At the height of this epochal reassessment, and under Zitouni, the GIA exported its actions to France. On December 24, 1994 an Air France flight from Algiers to Paris was hijacked. French commandoes stormed the plane on December 26, killing all of the hijackers, because authorities feared they would crash the plane into the Eiffel Tower.

Bombings and killings in Algeria continued throughout the ensuing years, justified by fatwās issued by Abū Qatada al-Falastini and others. Angered by negotiations with Algiers, GIA constituents assassinated the FIS co-founder, ʿAbdelbaki Sahraoui, in Paris on July 11, 1995. An internecine conflict emerged as GIA and FIS elements targeted each other throughout 1995 when new parliamentary elections were scheduled. The GIA threatened to kill anyone who participated, using the slogan “one vote, one bullet,” although intra-GIA disputes and murders were so frequent that few citizens were deterred by the threats. After Zitouni was murdered in July 1996, his successor, ʿAntar Zouabri, asserted that an Algerian who refused to join the GIA was impious. He served for six years, as the GIA was slowly transformed into a takfīrī group. Calls to purify Algerian society became regular pronouncements as the country's military officers accepted the appointment, and eventual election, of the affable foreign minister, ʿAbdelaziz Bouteflika, as President. After Zouabri was murdered in February 2002, the group's leadership passed to Rachid Abou Tourab, who in turn was killed in July 2004, and Boulenouar Oukil. Oukil was arrested on April 29, 2004, with his successor, Nourredine Boudiafi, also apprehended in late 2005.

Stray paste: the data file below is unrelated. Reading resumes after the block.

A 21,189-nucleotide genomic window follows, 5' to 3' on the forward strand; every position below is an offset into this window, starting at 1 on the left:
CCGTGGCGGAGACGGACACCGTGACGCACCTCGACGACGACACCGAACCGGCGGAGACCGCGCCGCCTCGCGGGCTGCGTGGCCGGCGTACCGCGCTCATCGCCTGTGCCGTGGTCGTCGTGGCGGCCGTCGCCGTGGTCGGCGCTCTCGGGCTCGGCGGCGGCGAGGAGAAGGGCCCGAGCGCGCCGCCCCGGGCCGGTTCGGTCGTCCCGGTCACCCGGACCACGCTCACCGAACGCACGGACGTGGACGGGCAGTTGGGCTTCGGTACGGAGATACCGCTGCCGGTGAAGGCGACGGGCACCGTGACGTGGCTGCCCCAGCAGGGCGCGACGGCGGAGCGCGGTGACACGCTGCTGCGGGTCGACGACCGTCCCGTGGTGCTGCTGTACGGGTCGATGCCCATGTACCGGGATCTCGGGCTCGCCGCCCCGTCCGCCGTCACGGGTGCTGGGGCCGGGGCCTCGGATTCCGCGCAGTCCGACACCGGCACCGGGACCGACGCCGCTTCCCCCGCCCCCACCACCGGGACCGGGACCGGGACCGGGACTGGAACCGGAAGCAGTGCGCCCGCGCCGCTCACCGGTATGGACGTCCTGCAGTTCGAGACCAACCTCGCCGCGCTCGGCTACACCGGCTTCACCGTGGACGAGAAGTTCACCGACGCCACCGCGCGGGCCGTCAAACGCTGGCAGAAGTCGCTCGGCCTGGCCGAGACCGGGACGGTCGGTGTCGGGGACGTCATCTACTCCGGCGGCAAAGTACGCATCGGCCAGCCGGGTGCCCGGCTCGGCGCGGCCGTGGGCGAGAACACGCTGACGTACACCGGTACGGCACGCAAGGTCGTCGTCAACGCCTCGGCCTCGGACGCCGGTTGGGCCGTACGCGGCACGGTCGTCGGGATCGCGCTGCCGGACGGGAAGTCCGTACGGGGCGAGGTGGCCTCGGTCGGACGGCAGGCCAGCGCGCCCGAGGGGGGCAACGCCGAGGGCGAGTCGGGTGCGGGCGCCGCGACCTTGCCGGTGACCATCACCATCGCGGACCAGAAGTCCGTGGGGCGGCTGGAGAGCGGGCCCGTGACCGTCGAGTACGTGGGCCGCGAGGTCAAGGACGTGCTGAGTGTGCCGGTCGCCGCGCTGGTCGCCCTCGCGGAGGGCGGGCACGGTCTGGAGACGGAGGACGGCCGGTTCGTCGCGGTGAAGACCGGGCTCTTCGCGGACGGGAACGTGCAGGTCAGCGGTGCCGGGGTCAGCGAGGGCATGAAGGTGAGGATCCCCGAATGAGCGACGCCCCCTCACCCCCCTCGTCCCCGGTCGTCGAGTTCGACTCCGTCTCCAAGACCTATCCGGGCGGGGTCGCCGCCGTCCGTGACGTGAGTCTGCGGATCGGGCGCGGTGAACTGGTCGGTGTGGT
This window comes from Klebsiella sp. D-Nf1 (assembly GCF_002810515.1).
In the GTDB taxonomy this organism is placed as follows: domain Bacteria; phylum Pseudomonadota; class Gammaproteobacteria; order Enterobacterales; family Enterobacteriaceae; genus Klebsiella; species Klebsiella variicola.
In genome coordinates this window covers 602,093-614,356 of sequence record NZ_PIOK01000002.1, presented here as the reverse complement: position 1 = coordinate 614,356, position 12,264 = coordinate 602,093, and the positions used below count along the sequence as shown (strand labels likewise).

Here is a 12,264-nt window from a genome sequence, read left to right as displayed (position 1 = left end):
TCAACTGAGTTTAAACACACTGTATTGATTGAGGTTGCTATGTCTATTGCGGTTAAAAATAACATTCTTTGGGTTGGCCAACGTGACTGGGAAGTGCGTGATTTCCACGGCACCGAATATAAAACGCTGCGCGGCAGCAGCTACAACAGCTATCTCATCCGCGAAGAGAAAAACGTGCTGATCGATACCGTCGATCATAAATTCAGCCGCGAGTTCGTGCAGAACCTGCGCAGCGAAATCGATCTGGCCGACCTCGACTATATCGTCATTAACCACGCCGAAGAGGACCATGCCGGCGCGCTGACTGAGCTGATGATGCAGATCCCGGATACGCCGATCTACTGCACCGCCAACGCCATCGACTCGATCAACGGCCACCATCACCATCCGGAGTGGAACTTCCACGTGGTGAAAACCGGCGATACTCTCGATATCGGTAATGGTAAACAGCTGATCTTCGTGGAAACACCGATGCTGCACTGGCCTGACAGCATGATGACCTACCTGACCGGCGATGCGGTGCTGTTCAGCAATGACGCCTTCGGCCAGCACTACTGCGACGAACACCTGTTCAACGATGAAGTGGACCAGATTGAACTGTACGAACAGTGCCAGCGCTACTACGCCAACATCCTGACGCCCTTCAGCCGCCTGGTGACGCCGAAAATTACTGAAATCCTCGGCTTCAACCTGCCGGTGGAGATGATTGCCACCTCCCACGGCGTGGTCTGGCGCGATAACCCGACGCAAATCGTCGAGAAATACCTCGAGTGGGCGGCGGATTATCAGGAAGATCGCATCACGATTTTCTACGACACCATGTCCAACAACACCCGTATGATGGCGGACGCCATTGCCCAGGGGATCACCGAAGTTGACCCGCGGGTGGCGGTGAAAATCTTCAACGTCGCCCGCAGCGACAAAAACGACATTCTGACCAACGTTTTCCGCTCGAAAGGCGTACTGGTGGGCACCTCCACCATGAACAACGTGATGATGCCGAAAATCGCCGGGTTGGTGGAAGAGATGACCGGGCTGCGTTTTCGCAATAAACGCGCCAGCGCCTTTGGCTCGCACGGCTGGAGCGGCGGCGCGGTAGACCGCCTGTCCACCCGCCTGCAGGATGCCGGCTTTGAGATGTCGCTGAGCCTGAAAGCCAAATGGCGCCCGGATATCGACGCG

According to the Algerian government, the GIA was no longer a viable organization after 2006, although that was probably due to attrition among the rank-and-file Islamist community, rather than an ideological reconciliation with the military-dominated government.

See also ALGERIA and ISLAMIC SALVATION FRONT.

Bibliography

  • Aggoun, Lounis and Jean-baptiste Rivoire. Françalgérie crimes et mensonges dʿétats: Histoire secrète, de la guerre dʿindépendence a la “troisième guerre” dʿAlgérie.Paris: Discovery Editions, 2005. Alleges that after 1980 Algerian generals launched a “third war,” and blamed it on Islamists to retain power with the complicity of rogue French officials.
  • Fisk, Robert. “Anything to Wipe Out a Devil…” In The Great War for Civilisation: The Conquest of the Middle East. New York: Vintage, 2005. Rare insights on GIA killings in the 1990s.
  • Labat, Séverine. Les islamistes algériens: entres les urnes et le maquis. Paris: Seuil, 1995. A first-rate scholarly assessment.
  • Martinez, Luis and John Entelis. The Algerian Civil War. New York: Columbia University Press, 2000. Contains useful information on the GIA's interaction with the Islamic Salvation Front.
  • Souaïda, Habib. La sale guerre. Paris: Gallimard-Jeunesse, 2001. A dissident Algerian officer's account of the war describing the military's goal to “terrorize the terrorists.”